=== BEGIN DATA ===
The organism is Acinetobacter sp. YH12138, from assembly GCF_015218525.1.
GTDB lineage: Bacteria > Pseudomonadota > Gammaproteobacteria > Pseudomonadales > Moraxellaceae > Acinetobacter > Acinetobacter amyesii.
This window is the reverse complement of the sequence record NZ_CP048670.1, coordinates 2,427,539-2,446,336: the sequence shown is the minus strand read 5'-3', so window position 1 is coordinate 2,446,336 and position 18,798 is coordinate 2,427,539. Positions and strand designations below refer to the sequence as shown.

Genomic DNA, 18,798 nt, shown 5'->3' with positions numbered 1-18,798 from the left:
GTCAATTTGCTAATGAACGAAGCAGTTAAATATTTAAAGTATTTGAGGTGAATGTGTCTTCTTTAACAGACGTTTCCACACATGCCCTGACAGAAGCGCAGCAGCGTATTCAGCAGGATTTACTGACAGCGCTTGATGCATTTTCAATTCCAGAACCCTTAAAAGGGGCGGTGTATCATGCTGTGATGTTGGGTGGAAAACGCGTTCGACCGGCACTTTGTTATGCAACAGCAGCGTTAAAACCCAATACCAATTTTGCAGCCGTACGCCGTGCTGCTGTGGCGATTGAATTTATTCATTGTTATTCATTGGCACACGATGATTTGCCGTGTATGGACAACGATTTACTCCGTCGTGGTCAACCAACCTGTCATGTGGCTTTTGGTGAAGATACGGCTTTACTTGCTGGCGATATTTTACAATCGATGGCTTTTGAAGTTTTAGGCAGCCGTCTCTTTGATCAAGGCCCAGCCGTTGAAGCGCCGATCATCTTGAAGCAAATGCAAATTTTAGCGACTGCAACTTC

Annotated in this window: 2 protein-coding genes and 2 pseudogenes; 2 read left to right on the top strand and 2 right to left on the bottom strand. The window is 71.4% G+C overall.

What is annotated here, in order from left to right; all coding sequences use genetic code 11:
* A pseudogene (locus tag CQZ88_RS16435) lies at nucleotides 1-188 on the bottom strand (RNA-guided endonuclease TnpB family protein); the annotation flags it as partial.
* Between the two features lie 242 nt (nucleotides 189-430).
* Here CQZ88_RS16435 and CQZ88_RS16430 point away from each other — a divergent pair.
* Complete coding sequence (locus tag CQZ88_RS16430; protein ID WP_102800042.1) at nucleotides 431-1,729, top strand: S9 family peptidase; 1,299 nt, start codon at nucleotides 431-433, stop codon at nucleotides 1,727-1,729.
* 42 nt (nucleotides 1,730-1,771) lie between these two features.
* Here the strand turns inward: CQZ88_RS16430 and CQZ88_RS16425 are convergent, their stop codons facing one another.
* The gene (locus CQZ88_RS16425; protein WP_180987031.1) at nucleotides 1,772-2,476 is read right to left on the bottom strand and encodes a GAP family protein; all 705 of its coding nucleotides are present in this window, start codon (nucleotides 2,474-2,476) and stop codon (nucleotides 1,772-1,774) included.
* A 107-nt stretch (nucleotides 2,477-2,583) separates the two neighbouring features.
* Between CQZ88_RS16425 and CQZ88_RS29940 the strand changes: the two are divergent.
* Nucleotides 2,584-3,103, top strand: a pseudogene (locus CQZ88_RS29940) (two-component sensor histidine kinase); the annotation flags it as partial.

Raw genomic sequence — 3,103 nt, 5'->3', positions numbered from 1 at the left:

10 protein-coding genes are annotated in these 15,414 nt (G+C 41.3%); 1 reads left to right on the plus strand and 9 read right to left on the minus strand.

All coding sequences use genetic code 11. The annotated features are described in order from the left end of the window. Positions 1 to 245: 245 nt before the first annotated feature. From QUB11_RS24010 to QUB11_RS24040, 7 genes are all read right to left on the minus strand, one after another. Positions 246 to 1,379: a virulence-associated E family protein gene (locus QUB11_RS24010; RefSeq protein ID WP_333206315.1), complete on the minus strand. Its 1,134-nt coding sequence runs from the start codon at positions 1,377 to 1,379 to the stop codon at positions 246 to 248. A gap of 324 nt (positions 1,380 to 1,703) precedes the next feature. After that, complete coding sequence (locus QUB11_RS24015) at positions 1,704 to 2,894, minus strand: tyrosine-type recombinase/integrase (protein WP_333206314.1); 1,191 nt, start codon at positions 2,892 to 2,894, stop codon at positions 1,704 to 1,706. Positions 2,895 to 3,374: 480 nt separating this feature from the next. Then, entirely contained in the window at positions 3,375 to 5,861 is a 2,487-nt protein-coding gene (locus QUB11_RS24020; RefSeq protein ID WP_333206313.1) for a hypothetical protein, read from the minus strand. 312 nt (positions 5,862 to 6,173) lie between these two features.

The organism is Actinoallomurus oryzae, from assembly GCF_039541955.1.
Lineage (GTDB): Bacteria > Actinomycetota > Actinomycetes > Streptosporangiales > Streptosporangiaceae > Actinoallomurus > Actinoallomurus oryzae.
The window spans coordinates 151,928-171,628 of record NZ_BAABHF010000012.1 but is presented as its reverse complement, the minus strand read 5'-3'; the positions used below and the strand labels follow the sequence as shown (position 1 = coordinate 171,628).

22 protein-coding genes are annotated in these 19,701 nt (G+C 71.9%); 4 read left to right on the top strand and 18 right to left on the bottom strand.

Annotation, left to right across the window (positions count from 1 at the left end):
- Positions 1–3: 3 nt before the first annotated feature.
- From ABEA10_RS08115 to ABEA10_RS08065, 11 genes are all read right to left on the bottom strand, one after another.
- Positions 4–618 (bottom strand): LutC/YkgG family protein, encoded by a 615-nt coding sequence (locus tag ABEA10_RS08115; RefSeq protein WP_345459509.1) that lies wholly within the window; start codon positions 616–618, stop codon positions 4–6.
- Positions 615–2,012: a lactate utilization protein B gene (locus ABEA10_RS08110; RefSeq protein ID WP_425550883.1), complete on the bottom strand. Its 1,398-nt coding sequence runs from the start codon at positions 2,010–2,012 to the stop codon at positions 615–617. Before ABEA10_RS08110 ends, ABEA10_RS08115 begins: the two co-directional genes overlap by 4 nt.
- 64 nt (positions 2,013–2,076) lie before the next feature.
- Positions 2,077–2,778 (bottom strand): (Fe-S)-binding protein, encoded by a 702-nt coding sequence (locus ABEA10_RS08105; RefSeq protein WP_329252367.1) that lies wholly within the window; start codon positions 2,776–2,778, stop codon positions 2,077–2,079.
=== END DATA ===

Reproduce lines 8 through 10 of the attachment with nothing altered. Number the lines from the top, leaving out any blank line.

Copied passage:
* A pseudogene (locus tag CQZ88_RS16435) lies at nucleotides 1-188 on the bottom strand (RNA-guided endonuclease TnpB family protein); the annotation flags it as partial.
* Between the two features lie 242 nt (nucleotides 189-430).
* Here CQZ88_RS16435 and CQZ88_RS16430 point away from each other — a divergent pair.